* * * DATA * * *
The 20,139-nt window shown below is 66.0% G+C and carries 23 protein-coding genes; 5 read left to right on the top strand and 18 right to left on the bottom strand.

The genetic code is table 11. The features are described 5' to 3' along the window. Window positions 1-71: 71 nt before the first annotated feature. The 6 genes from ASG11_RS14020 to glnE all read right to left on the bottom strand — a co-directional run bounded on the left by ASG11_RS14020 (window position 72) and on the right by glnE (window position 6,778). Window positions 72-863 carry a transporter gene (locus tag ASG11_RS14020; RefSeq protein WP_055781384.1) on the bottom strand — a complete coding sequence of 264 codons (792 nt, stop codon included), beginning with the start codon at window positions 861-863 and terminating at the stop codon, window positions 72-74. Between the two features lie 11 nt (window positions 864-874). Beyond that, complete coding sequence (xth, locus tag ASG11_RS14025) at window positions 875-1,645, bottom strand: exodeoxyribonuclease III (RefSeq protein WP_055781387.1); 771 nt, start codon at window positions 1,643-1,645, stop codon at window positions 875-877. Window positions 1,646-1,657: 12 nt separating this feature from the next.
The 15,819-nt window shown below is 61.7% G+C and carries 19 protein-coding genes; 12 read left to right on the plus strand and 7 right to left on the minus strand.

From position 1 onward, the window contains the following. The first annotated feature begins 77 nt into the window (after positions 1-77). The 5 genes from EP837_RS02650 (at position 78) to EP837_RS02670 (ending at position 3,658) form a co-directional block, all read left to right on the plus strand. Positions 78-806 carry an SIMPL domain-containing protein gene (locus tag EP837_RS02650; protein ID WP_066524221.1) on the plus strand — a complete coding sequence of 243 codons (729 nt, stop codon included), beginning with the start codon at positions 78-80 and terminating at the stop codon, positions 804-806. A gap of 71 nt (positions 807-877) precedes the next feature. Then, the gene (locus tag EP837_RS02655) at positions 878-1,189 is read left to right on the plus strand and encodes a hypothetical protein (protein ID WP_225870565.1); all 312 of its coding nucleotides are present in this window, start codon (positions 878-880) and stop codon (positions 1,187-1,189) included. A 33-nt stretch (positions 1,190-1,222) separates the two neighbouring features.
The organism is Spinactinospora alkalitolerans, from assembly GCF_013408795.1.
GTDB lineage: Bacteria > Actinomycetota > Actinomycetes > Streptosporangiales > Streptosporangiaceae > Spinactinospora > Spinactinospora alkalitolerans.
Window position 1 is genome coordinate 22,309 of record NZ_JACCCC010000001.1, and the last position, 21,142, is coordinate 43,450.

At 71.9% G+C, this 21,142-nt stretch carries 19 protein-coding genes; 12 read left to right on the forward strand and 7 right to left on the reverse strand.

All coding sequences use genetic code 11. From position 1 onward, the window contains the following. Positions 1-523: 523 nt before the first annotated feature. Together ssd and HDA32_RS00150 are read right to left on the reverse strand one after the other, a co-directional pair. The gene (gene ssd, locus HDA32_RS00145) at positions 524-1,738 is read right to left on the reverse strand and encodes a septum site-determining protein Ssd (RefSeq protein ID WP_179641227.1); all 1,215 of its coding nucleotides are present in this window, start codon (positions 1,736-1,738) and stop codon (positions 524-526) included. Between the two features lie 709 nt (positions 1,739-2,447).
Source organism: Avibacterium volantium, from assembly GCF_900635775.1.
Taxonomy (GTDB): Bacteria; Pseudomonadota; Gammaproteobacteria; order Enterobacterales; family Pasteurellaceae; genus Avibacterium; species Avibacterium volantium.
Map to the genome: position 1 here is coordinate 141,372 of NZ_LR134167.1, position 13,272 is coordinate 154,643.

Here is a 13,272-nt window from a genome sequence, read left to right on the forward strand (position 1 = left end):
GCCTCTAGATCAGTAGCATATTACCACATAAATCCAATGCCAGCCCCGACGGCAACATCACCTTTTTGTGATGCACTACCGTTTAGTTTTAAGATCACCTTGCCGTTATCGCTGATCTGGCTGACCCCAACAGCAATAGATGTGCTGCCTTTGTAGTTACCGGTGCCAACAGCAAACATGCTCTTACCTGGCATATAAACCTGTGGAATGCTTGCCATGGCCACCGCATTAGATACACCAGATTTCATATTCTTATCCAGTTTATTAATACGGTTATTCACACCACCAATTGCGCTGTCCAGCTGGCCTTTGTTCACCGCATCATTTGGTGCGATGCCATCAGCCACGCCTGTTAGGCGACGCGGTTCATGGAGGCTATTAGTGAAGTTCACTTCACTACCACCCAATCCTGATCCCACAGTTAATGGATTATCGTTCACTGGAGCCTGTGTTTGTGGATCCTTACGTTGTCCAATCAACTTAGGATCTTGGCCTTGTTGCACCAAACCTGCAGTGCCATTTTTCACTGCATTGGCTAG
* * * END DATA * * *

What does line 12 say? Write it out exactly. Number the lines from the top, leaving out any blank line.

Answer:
Map to the genome: position 1 here is coordinate 141,372 of NZ_LR134167.1, position 13,272 is coordinate 154,643.